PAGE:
CIA CREST database and Geolocation

TitleRecently, to the delight of the OSINT community, the CIA updated its CREST digital library with the addition of upwards of 800,000 new files. While much of the credit for the agency’s initiative is due to the perseverance of journalist Mike Best (perhaps we should also spare a thought for the CIA employees who were likely on ‘scan and document’ duty
in the basement for their first few years of service), granting digital access to the 13 million pages is a welcomed act of compliance and transparency to researchers and citizens alike. Many of the documents made available date from the 50s through to the 80s and some contain guides on opening sealed letters and invisible writing, as well as reports stating the ‘total lack of evidence’ of UFOs.

Admittedly, it is quite fun to rummage through papers with titles worthy of an X-files episode; however, we endeavoured to find how such newly available information might be relevant to non-proliferation research today. This post will serve both to illustrate the type of valuable information the CREST database can offer, and to demonstrate some useful geolocation techniques.

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Trump and el-Sisi: A new brotherhood in Egypt?

Post by Peter WaringResearch Intern at ICSA

‘He took control of Egypt. And he really took control of it.’                                                                                                                                       – Trump on President el-Sisi of Egypt

In September during a visit to the United Nations, President el-Sisi of Egypt met Donald Trump in a New York hotel and afterwards claimed that he had ‘no doubt’ the real-estate mogul would make a strong leader. Trump, for his part, said of el-Sisi that he was a ‘fantastic guy’ and they had ‘great chemistry.’ With such a seemingly strong rapport it was little wonder that the Egyptian strongman was the first world leader to call Trump following his election win earlier this week. Yet despite this personal goodwill, it is arguably the end of the Obama era, more so than the looming Trump presidency, that will be considered by many in the Egyptian elite as an opportunity to re-set their relations with the United States. The Egyptian regime has been critical of the White House’s response to the 2011 uprising in Cairo, particularly the perceived betrayal of longstanding partner Hosni Mubarak. Relations were further strained by the 2013 military ousting of the democratically elected Muslim Brotherhood regime and the ongoing reprisals meted out against its former leaders and supporters. Despite her calls as Secretary of State for a more conservative response to the crisis in 2011, Clinton’s recent rhetoric, especially in a primary debate when she referred to the Egyptian regime as an ‘army dictatorship,’ suggested a hardening in her stance toward el-Sisi’s government – a fact not lost on the Egyptians and which partly explains their recent flirtations with Russia and Iran. In contrast, Trump’s predilection for ‘strong leaders’ will likely be welcomed across the Middle East as the President–elect is, according to Robin Wright of The New Yorker, expected to prioritise ‘stability over democratic values.’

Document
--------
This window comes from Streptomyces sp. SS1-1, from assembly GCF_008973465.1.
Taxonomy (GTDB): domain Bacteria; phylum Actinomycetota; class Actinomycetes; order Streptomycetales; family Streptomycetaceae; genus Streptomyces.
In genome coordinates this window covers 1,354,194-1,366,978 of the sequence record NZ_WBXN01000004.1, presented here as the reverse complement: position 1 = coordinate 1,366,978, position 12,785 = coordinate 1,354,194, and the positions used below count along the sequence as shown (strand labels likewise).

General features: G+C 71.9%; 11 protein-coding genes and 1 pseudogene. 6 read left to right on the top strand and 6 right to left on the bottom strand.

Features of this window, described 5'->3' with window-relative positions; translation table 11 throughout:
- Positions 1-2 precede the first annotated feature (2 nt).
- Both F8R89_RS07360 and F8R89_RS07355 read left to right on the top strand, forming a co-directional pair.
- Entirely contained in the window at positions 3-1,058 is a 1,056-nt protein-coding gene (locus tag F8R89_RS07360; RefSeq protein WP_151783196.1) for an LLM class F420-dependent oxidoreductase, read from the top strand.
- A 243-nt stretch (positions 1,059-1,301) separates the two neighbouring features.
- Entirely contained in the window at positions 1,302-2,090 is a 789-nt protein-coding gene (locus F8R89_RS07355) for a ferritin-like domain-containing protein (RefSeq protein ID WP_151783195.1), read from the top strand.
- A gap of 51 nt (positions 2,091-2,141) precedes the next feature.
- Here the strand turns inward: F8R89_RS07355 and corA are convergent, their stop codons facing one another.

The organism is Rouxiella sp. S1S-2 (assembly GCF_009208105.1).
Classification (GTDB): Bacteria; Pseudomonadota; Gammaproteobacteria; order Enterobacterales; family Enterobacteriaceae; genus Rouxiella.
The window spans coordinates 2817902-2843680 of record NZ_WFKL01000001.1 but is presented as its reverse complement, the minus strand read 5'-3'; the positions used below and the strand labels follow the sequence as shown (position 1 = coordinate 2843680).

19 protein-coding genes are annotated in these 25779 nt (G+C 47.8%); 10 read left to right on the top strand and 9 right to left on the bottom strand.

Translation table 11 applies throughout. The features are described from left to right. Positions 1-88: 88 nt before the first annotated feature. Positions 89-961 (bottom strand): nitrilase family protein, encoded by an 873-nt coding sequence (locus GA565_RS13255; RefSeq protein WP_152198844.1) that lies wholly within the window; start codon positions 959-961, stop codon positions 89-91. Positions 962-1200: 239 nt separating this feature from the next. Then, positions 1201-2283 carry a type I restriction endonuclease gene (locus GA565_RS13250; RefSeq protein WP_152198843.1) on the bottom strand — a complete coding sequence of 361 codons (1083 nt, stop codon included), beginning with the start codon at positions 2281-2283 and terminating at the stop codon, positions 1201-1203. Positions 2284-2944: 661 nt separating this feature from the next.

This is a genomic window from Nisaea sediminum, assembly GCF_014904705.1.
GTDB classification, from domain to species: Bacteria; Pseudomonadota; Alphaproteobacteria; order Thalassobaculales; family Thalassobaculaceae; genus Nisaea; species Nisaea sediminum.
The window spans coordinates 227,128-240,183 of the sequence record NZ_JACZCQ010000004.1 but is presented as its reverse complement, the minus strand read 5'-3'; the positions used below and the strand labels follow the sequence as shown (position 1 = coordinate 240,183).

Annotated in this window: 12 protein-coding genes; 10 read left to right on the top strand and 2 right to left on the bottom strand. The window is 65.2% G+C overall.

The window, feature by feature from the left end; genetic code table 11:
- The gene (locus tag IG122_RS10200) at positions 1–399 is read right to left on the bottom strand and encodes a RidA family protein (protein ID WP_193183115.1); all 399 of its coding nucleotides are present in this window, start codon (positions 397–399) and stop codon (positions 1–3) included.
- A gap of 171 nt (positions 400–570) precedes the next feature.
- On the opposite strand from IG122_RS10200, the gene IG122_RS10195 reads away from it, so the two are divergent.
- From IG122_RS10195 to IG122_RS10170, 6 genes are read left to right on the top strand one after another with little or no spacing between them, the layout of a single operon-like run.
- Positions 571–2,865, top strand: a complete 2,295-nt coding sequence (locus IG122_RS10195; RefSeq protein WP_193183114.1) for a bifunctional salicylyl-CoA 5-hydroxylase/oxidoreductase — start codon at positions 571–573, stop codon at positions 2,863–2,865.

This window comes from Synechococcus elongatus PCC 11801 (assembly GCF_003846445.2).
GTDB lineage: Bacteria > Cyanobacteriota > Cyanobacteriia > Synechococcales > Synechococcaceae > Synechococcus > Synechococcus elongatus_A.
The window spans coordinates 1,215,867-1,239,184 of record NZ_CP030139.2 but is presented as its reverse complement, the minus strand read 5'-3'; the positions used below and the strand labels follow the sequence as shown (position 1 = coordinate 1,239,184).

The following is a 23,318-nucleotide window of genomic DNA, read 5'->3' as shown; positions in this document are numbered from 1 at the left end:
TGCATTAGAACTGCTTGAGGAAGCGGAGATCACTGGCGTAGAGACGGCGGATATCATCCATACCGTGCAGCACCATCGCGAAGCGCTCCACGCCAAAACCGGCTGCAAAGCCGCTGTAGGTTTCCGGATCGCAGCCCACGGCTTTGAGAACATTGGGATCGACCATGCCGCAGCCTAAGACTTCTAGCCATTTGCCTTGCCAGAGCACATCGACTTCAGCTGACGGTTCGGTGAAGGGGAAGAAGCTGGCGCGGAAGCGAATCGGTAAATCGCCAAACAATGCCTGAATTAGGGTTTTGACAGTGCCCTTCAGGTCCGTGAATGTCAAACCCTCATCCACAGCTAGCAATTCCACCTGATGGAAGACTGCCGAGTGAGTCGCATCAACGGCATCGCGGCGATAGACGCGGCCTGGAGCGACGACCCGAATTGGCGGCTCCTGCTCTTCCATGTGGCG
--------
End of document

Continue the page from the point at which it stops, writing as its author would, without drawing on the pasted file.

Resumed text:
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Rhetoric and Reality: Trump and the Middle East

Post by Joakim Bjornestad, Research Intern at ICSA

The election of Donald Trump as leader of the ‘Free World’ leaves us with many questions and few answers. The uncertainty comes from Trump’s unclear, changing, or non-existent policies. Imagining what this uncertainty may look like can lend some analytical clarity.

One could say there are broadly two schools of thought concerning Trump’s foreign policy. The first literalist school takes Donald Trump for his word, believing he will follow through on his campaign promises based on largely illiberal values. This would logically include scrapping the Paris Agreement, pulling out of the Iran nuclear deal, and perhaps allowing Japan to acquire nuclear weapons. The other more hopeful school, expounded by President Obama the day after Trump’s victory, Theresa May, and other Western heads of state, considers Trump’s election to be business as usual – and they assume Donald Trump will follow diplomatic etiquette and international norms.

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Stallers of proliferation – Why is South Korea not nuclear?

Post by Cristina Varriale, Research Intern at ICSA

The beginning of 2016 has seen several major blows to the threat perceptions of South Korea. On the 6th January, its isolated and precarious neighbour, the Democratic People’s Republic of Korea (DPRK) conducted an underground nuclear test. Shortly following this on the 7th February, the DPRK successfully launched a satellite into orbit, testing prohibited dual-use missile launch technologies. While scepticism of exact capabilities persists, the steps between current technologies and a deliverable nuclear tipped missile appear to be reducing.  Nevertheless, despite a total of four nuclear tests, numerous missile launches and suggestions of a fifth nuclear test possible[1], South Korea are not currently countering with their own nuclear weapons programme despite calls from senior politicians[2].   Continue reading